THE TREE INVENTORY

BRANCH

What is a tree inventory?

A tree inventory is the gathering of accurate information on the health and diversity of the community forest. How many street trees are there? What kind? In what condition are they? You cannot manage the community forest effec- tively unless you know its condition. Tree inventories are an essential tool of good management.

Why should my community do a tree inventory?

There are many good reasons for doing a tree inventory in your community. The inventory may be used:

What information should be collected during an inventory?

Only data that will be put to use should be collected. Your community must determine what objectives it wishes to achieve prior to conducting an inventory. Bear in mind that information translates into expense: the more data gathered on each tree, the greater the cost of the inventory. Generally however, information on the following is collected:

What type of inventory should my community do?

There are many different types of inventories and you should select an inventory type only when you know precisely what you want to accomplish. Data gathered on your communitiy's trees must have practical value. To guarantee that your tree management program will be effective today and useful tomorrow, you must match an appropriate inventory to your objectives. The most common types include:

How should the inventory be done?

The tree inventory may be done by professionals or volunteers, but, in either case, all crews, regardless of experience, require training before and during the inventory. (Please note that it is advisable that the municipal tree warden assist or lead the tree inventory process. It is also advisable that a person trained in hazard tree assessment review all trees surveyed and assess them for hazardous condition.)

Individuals working alone tend to be more productive, but crews attract attention, and this fact may be exploited to good advantage: professionals who carry brochures about the tree management program and the inventory can educate community residents. Crews should wear uniforms if possible and carry identification cards. Where crime is a problem, two or more people must work together for safety.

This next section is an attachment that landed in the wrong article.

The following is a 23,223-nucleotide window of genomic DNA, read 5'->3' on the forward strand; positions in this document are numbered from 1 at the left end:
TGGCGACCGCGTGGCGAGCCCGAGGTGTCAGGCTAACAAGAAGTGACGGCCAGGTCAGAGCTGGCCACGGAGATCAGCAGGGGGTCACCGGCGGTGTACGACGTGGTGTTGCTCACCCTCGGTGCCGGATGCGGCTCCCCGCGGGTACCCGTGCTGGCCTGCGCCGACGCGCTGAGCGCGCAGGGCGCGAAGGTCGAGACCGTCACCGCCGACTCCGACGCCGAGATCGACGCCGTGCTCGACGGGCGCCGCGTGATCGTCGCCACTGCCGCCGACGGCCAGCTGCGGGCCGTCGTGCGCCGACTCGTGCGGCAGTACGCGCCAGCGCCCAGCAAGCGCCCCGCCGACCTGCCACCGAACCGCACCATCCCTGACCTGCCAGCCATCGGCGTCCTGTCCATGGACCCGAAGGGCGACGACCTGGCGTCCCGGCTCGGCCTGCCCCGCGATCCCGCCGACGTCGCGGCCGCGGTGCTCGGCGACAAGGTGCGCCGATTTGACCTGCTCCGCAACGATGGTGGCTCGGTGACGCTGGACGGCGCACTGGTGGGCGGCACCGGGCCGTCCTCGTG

When should the inventory be done?

During the summer favorable weather makes inventory work more pleasant and students are often available to help, On the other hand, winter conditions allow crews to observe trees for hazardous limbs and dead wood. Professional foresters often choose to conduct inventories in the winter.

How should the inventory be updated?

Tree populations undergo constant change, and, as an inventory ages, it becomes less accurate and useful. No inventory will provide information that is useful beyond five or ten years. Consider the damage a single storm can do. Hurricane winds can render an inventory obsolete overnight. The ideal way to keep the inventory current is to make use of specially designed computer programs that provide easy and logical locations for data entry specific to tree inventories. Good programs also allow you to easily query data and produce reports, graphs, tables and perform some statistical analysis.

Hazardous trees

Stress conditions exist in the community firest severely affecting health of individual trees. Those trees that pose a hazard to public safety need to be detected and treated by removal or pruning as soon as possible. It is prudent that the municipal tree warden assess trees for hazardous conditions frequently.

Robert M. Ricard
Extension Educator, Urban and Community Forestry
West Hartford Extension Center
1800 Asylum Avenue
West Hartford, CT 06117
(860)570-9257
E-mail: robert.ricard@uconn.edu